Has Ukraine Passed a Point of No Return?

May 24, 2017

Based on the fact that our country is engaged in an armed conflict, which has resulted in enormous territorial and economic losses, I think, Ukrainian people's attitude to Russia has changed significantly. Our survey results confirm this. 80% of the public define relations between Ukraine and Russia as bad or hostile. Another indicator is that most people do not see any prospects for improving relations between the two countries not only in the short or medium term, but also in 50 years. Among the public there is a perception that relations will remain unchanged or worsen — that is more than 70% of the population. And if there is optimism, only in the nearest 5–10 years. However, for now, no grounds exist for the attitude of Ukrainians to improve.

Myths are another extraordinary issue that is difficult to overcome. For example, if we talk about the myth of "one people", 60% of the Ukrainians believe that Russians and Ukrainians are different peoples. At the same time, a quarter of the population say it is one nation.

As for "brotherly nations", here we have more than half of the public believing that Ukrainians and Russians are fraternal peoples. Although compared to year 2016, this figure has dropped: it used to be 62%. But the question is what people are actually investing in this concept? If that means common historical heritage, originating from a Slavic nation, it is one thing; if the nature of relationship is brotherly, then there is another explanation. You cannot tell the percentage of reasoning in those 50%.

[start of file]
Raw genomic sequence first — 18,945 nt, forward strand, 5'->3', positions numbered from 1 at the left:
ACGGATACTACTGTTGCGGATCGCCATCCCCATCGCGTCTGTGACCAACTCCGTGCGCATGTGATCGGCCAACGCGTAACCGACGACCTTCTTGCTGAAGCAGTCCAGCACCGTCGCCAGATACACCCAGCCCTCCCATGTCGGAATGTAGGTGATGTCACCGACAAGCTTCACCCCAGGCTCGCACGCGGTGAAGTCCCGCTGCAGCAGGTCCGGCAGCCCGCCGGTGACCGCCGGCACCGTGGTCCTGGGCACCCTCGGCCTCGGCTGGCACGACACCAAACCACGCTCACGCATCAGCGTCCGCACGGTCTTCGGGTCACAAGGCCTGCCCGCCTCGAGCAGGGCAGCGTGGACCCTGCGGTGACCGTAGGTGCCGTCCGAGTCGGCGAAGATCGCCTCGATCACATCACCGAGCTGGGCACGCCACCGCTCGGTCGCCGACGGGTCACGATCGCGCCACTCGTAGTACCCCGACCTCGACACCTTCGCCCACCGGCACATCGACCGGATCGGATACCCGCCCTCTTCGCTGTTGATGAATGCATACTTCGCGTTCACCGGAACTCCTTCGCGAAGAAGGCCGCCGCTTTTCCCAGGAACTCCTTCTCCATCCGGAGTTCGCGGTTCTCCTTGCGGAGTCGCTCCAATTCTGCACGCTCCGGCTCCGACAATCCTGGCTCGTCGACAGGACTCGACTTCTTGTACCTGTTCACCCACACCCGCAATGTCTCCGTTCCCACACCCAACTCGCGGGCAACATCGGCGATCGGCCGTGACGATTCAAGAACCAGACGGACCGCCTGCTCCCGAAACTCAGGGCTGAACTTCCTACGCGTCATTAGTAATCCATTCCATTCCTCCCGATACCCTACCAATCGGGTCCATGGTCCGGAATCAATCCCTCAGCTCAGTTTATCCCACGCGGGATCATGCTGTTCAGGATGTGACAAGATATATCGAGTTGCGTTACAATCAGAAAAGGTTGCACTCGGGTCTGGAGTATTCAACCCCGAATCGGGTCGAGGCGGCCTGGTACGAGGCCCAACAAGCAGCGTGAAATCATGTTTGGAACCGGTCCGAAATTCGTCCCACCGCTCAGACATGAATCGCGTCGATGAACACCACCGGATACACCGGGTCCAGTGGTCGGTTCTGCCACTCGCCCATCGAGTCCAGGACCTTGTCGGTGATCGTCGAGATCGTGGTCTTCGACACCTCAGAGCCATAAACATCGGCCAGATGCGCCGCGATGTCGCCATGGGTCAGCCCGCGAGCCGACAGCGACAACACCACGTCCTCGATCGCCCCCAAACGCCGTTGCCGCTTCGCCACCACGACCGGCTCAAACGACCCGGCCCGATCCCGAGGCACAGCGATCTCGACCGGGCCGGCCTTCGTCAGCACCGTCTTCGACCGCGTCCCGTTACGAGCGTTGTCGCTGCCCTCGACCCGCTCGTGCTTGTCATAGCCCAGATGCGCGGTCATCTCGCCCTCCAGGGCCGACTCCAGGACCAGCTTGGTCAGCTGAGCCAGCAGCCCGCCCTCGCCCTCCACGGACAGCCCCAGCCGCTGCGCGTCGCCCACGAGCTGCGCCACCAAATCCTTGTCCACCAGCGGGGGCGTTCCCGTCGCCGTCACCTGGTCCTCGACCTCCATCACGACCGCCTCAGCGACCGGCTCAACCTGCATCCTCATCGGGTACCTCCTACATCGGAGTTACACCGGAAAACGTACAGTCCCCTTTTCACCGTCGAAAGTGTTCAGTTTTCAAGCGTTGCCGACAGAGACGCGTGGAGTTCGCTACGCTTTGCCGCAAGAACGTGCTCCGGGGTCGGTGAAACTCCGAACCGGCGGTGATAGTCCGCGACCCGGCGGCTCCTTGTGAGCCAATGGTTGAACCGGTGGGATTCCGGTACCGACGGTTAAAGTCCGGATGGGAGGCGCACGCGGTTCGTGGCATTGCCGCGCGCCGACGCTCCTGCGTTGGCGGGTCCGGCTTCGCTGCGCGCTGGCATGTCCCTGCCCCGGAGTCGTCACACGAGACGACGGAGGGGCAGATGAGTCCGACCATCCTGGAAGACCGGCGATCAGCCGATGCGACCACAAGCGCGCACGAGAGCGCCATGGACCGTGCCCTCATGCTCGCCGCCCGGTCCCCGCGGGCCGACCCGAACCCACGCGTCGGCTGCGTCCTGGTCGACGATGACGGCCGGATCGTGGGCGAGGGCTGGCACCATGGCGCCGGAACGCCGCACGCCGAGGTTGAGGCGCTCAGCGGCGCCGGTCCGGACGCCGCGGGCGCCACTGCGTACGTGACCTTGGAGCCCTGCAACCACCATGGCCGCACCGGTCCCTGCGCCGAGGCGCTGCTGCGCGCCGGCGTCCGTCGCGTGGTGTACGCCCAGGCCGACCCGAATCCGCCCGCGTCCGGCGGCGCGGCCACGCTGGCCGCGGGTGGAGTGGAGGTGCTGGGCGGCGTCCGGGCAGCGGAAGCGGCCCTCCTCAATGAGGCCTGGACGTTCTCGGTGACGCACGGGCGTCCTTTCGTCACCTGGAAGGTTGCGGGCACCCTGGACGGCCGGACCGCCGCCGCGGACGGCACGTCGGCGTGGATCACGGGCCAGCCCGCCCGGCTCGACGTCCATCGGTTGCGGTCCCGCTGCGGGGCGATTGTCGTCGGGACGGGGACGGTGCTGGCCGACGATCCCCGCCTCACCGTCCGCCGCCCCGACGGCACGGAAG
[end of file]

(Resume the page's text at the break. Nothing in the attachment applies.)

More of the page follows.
But it is a fact that Ukrainians have largely realized their distinctiveness as a result of recent events. More than 60% support the idea that Ukraine has a unique history, not tied to any other country. This is an indicator that Ukrainians perceive themselves as distinctive people, a distinctive nation. And these changes that we are observing today, have began in 2014.


Yuriy Yakymenko

President, Editor-in-Chief of "National Security and Defence" Journal

Born in 1967 in Cherkasy


National Taras Shevchenko University of Kyiv, Faculty of Philosophy (1991)

University of Manchester (the UK), Department of Government, post-graduate course in Political Theory, MA (Econ) (1994)

National Academy of Sciences Institute of Philosophy, post-graduate course in Social Philosophy (1995). The author of about 200 publications

Ph.D. in Political Science (2013). The author of about 40 research papers and more than 200 publications in media


1991 – 1995 — Expert in Public Relations of the Ukrainian Union of Afghan War Veterans

1995 – 2002 — Senior Consultant, Chief Consultant, Head of Division, Deputy Head of the Main Department of Domestic Policy of the Administration of the President of Ukraine

Most recent position at State Service — Deputy Head of the Department for Analysis and Prognosis of Home Policy of the Administration of the President of Ukraine. State Servant of the 4th rank

April 2002 – May 2005  — Razumkov Centre Leading Expert, Political and Legal Programmes

May 2005 – November 2011 — Director of Political and Legal Programmes

November 2011 – June 2020 — Deputy Director General, Director of Political and Legal Programmes

June 2020 — ongoing — President of the Razumkov Centre

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